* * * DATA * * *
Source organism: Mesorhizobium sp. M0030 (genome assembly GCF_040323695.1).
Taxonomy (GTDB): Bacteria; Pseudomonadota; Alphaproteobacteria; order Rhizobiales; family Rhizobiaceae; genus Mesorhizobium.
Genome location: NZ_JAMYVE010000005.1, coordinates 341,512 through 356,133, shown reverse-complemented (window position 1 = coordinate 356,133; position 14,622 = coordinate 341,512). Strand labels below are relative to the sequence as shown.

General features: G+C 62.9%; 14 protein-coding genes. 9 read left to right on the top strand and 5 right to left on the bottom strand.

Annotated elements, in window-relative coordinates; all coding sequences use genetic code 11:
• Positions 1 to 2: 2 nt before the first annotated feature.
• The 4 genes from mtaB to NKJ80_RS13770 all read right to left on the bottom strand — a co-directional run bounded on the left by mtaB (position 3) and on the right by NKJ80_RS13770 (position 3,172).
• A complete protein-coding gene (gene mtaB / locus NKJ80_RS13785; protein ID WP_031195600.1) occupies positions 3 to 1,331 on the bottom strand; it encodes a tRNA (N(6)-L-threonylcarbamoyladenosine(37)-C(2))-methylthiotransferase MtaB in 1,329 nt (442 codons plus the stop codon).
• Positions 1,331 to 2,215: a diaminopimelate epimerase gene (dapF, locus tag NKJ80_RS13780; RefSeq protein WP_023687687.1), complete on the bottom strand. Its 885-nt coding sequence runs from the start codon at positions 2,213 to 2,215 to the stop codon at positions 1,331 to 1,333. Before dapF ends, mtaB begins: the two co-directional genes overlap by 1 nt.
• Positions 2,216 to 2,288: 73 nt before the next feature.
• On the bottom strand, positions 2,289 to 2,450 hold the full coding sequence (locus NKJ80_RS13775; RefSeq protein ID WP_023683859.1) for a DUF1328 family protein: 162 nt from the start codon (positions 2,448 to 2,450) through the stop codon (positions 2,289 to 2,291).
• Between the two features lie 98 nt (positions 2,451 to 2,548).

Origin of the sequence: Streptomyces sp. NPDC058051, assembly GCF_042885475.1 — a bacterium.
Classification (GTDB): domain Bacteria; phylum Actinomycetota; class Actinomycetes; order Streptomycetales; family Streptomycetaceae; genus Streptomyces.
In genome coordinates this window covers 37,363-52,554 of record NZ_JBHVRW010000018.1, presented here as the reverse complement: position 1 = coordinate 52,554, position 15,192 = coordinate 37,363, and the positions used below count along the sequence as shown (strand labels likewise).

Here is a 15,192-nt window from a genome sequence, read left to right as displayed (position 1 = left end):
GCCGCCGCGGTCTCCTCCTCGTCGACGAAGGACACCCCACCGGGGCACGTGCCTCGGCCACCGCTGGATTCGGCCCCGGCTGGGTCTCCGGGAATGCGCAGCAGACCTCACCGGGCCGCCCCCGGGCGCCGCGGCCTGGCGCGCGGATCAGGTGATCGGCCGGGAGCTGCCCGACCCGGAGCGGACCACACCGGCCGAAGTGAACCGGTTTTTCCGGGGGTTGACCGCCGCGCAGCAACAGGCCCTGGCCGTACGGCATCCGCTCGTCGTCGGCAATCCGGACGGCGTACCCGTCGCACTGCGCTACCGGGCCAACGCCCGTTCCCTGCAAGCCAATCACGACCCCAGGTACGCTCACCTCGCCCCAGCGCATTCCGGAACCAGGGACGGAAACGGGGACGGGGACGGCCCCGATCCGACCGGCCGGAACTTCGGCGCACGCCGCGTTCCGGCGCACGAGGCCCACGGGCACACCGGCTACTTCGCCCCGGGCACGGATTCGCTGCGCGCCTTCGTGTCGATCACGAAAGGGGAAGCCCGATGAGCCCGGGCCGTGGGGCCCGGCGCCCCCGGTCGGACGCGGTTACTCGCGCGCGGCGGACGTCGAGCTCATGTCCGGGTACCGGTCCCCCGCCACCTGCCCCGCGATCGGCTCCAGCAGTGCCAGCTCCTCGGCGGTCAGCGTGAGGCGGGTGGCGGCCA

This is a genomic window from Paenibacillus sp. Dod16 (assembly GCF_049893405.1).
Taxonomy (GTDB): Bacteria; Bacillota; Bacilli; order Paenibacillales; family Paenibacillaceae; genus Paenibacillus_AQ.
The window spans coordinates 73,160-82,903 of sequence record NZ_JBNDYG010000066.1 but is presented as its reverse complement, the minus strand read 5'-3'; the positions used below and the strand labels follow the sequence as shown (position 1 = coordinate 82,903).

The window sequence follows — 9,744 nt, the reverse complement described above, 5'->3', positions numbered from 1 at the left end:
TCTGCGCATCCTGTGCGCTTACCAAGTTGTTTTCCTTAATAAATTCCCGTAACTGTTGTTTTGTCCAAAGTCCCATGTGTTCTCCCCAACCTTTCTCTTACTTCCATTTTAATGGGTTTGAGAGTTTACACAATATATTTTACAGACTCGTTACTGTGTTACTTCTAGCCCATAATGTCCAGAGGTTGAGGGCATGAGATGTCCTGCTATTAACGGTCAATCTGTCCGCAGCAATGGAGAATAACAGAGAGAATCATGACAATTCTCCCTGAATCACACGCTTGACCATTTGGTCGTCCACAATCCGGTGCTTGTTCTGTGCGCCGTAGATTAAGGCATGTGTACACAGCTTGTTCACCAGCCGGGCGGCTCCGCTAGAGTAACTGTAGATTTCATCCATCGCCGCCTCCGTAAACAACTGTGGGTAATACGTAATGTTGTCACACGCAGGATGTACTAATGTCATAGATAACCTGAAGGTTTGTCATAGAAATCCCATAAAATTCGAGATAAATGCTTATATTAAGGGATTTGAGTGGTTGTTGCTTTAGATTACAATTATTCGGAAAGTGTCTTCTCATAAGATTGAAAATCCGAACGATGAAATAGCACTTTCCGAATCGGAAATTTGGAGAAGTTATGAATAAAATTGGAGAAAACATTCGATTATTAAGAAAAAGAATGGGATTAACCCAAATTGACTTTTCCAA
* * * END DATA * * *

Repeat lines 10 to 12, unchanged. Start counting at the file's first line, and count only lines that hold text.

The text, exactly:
• Positions 2,216 to 2,288: 73 nt before the next feature.
• On the bottom strand, positions 2,289 to 2,450 hold the full coding sequence (locus NKJ80_RS13775; RefSeq protein ID WP_023683859.1) for a DUF1328 family protein: 162 nt from the start codon (positions 2,448 to 2,450) through the stop codon (positions 2,289 to 2,291).
• Between the two features lie 98 nt (positions 2,451 to 2,548).